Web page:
First things first: yes, that is a copy of Landing a Job For Canadians For Dummies on my nightstand. Because, well, I’m trying to land a job, and I’m Canadian, and although I’m not a dummy, I’ve been advised not to look a gift horse in the mouth – another adage that I shall now proceed to violate.
First thoughts: they take their demographic very seriously. I’d suspected that that Dummies series catered merely to, for instance, those job-seekers who didn’t hold MBA’s and who weren’t totally up on such things as (to quote the literature) “tapping into the hidden job market”. Not so: this book caters to the bone-stupid. “There will be no business jargon in this book!” promises the author, who then goes on to define, for the benefit of the truly stupid among us, some of the terminology that we will be using, such as the word job. I’m not making this up.
After that’s taken care of, we get a word of caution:
…this book doesn’t provide you with a sure-fire formula for getting hired. Know why? Frankly, because such a formula doesn’t exist (despite what your math teacher might have said).
Straw poll of the several dozen math teachers who read this blog: who here has told their students that there exists a formula for getting a job?
(Crickets chirping, bigass ball of twine rolling across barren desert landscape.)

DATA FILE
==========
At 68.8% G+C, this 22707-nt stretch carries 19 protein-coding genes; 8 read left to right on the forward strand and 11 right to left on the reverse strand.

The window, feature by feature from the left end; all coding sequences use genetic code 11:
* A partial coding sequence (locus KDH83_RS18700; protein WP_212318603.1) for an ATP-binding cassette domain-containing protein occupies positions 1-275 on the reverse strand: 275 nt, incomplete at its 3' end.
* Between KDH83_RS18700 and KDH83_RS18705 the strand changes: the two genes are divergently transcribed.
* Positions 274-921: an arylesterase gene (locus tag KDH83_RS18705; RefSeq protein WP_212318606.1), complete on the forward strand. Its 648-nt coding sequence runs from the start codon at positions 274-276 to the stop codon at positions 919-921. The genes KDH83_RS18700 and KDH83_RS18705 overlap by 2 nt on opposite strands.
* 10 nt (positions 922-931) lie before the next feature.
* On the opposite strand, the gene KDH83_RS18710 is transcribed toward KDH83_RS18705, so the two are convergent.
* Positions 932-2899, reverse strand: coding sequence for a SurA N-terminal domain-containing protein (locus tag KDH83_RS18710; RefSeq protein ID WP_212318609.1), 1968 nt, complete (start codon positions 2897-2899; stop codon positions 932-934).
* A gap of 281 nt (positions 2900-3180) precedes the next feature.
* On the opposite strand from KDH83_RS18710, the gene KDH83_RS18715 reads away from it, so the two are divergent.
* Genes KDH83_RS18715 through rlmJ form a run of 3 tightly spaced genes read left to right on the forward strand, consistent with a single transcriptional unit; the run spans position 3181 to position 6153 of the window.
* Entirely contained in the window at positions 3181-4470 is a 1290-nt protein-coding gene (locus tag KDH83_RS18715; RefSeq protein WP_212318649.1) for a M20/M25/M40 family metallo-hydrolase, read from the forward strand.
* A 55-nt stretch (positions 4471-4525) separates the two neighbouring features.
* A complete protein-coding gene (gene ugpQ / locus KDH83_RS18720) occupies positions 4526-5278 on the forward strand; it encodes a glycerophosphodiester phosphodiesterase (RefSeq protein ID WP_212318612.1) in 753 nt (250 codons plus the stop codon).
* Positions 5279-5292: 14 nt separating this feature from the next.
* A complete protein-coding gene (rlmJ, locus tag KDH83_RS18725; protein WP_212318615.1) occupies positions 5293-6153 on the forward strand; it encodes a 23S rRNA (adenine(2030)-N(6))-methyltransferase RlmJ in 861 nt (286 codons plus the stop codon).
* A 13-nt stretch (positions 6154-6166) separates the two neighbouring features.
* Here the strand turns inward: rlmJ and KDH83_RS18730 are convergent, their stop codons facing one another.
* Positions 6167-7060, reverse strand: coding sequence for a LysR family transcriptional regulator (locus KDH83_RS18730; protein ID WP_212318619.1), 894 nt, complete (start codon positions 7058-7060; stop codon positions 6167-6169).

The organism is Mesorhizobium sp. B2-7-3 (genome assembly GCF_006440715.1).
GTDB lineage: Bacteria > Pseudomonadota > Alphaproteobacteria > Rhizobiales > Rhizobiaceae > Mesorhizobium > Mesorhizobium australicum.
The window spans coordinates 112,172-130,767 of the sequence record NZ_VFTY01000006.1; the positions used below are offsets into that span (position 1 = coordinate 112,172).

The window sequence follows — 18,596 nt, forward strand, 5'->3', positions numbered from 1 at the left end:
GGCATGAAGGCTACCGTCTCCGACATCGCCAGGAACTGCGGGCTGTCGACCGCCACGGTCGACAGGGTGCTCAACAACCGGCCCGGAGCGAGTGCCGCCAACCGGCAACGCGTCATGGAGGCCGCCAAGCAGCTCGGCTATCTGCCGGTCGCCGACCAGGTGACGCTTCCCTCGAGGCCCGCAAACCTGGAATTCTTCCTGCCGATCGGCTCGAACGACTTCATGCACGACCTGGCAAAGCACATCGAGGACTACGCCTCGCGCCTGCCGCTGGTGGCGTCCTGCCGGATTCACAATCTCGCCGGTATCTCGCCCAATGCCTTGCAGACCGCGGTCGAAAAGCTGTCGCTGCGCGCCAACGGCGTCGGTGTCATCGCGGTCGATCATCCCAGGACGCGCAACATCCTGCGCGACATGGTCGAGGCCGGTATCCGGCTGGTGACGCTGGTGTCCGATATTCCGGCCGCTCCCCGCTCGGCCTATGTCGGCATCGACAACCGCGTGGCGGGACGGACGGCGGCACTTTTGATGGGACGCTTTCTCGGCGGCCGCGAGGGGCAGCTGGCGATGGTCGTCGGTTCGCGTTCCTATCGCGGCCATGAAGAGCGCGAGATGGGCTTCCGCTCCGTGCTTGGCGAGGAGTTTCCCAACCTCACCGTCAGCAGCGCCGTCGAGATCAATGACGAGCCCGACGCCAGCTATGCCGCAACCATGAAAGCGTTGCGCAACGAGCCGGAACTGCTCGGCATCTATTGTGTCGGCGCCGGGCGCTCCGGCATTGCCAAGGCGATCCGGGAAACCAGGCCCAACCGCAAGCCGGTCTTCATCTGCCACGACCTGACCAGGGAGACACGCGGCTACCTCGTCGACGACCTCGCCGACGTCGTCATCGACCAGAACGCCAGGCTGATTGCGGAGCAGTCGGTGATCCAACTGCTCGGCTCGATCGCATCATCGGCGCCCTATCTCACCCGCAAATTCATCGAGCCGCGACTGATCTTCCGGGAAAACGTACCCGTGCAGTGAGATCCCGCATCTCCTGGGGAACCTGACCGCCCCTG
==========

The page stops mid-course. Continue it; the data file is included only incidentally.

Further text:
To its credit, the book doesn’t assume that the reader has a career in mind. Unfortunately, it addresses this issue in a way that reminds me exactly why I hated my grade nine English class. In particular, there’s this bizarre little brainstorming exercise in the first chapter, devoted to figuring out if the wayward reader actually does know, deep down inside, what sort of career he or she is looking for. We get suggestions such as this one:
If you were to write a book, what would it be about? Does the topic suggest a potential career to you?
Well, I’d like to write a recreational math book. Say, that does suggest a career to me: writer of recreational math book. Anyone hiring?
Ignoring constraints on my talent and experience, I’d probably like to write the sort of fiction that I like to read: hard-boiled detective novels. This suggests such careers as “fictional hard-boiled detective” and “serial rape-murderer”, none of which is particularly viable.
If you had a twin, what would they tell you to do? Of course, you have to assume you have a twin that knows you very well and tells you exactly what he or she thinks! This is often not what your parents would suggest, or even what you yourself would think of.
First of all, I commend the author for stating that assumption explicitly. It’s often taken for granted that identical twins are exactly alike, but those of us who uh, had friends who read all of the Sweet Valley books, know quite well that twins’ personalities can in fact develop entirely outside the influences of either nature or nurture.
But now I feel threatened by this fictional twin, who apparently knows me better than I know myself. And since she’s otherwise just like me, that translates into a level of self-awareness that far surpasses mine. Is she unemployed?